# Transitivity of a relation (unique)

Okay experts, i do know what the definition of a transitive relation is and how to judge if a relation is transitive or not.But i got across this one question which shouldnt be transitive but the answer in my book says it is .Can someone please tell me how would that be true?

Consider the set A = {1, 2, 3} and the relation R = {(1, 2), (1, 3)}. R is a transitive relation.

• It looks vacuously transitive. To fail to be transitive, you would have to find pairs $(a,b),(b,c)\in R$ with $(a,c)\notin R$, and no such pairs exist. – lulu Mar 3 '17 at 17:13
• is that much enough? i was thinking the same but did not have the faith in my logic.Thanks ! – Zlatan Mar 3 '17 at 17:15
• No problem. Statements that are vacuously true tend to be unintuitive (and sometimes unsatisfying). "Every prime number of the form $2^{3n}+1$ with $n>0$ is a counterexample to Fermat's last Theorem" is a true statement because there are no such primes. – lulu Mar 3 '17 at 17:22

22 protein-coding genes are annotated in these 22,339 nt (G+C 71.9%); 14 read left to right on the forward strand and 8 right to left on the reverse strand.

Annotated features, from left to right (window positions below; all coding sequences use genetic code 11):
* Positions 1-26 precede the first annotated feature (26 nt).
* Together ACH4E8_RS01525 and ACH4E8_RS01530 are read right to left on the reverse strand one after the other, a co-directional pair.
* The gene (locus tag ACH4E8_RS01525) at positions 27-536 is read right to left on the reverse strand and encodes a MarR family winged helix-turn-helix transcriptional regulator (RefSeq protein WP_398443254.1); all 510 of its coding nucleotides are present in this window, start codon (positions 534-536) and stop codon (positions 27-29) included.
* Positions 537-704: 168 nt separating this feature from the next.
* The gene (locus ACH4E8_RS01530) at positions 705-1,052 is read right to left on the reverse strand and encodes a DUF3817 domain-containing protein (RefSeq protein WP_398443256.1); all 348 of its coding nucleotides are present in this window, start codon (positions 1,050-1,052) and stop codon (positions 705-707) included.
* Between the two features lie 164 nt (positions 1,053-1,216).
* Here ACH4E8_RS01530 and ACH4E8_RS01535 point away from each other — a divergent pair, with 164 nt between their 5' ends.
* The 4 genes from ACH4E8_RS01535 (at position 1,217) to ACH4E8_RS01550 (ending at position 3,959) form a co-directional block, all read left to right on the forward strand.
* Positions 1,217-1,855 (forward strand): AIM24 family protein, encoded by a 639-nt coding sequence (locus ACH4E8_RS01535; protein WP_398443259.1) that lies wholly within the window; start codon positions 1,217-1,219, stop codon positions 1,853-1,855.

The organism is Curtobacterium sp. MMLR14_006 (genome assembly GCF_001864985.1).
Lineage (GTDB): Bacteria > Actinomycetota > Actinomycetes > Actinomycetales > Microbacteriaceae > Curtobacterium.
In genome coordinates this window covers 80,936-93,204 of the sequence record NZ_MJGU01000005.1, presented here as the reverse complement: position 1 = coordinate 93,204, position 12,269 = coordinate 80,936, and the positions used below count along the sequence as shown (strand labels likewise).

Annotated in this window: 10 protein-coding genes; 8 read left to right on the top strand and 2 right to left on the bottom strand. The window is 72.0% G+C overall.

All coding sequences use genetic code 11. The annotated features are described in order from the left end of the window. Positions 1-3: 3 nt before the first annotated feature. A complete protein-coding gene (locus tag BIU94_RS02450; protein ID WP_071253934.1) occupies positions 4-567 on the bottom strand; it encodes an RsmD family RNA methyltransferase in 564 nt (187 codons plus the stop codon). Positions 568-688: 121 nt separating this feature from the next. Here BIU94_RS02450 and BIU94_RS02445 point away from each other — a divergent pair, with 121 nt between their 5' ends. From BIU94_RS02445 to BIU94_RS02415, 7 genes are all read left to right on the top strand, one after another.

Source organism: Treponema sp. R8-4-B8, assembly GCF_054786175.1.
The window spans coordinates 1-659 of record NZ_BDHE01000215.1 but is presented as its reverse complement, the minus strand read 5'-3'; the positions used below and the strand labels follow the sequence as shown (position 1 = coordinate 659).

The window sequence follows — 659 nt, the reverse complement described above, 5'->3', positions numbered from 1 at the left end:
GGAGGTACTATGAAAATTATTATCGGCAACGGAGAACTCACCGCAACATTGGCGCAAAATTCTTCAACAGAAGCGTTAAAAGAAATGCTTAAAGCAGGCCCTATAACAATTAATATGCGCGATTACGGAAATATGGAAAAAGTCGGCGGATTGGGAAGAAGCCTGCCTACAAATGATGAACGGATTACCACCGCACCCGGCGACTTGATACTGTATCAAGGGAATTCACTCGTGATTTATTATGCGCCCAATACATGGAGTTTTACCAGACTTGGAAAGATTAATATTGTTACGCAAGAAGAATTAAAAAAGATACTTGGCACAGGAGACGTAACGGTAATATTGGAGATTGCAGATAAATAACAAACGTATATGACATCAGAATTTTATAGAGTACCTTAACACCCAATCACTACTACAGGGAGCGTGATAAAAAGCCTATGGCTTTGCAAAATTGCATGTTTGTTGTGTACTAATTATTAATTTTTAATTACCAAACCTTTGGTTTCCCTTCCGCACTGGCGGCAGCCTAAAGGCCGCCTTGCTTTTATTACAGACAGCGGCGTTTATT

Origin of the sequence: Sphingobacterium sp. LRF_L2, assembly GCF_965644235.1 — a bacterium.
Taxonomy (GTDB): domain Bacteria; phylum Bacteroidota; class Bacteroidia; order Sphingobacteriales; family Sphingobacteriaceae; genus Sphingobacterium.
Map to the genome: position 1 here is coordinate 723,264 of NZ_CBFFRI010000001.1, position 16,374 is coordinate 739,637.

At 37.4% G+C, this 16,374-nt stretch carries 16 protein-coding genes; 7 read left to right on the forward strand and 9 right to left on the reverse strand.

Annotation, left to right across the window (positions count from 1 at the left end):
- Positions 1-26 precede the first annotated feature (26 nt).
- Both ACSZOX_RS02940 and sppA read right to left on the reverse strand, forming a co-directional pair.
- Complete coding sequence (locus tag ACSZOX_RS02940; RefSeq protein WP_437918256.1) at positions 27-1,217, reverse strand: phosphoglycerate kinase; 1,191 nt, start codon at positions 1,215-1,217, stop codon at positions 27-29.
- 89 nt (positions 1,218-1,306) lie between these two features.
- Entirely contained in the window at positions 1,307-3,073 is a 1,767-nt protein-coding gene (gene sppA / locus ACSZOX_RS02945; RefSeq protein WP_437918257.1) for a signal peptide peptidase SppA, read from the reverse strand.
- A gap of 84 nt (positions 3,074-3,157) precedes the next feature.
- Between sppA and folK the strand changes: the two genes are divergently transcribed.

Note that the definition of transitivity says the following: for each $(a,b), (b,c)$ in the relation $R$, we have that $(a,c)$ is an element of the relation. However, in your case there are no elements $(a,b), (b,c)$, so the relation satisfies the condition to be transitive.
Note that if we would have that $R = \{(1,2), (3,1)\}$, then the relation would not be transitive, since we have that $(3,1), (1,2) \in R$, but $(3,2)$ is not in the relation.
I remember transitivity in the following way: I picture the elements $(a,b)$ of a relation is follows: there is a (directed) arrow from $a$ to $b$. So transitivity means that if there is an arrow from $a$ to $b$ and an arrow from $b$ to $c$, then there is an arrow from $a$ to $c$. The moment you have an arrow from $a$ to $b$ and from $b$ to $c$, but no arrow from $a$ to $c$, the relation is not transitive.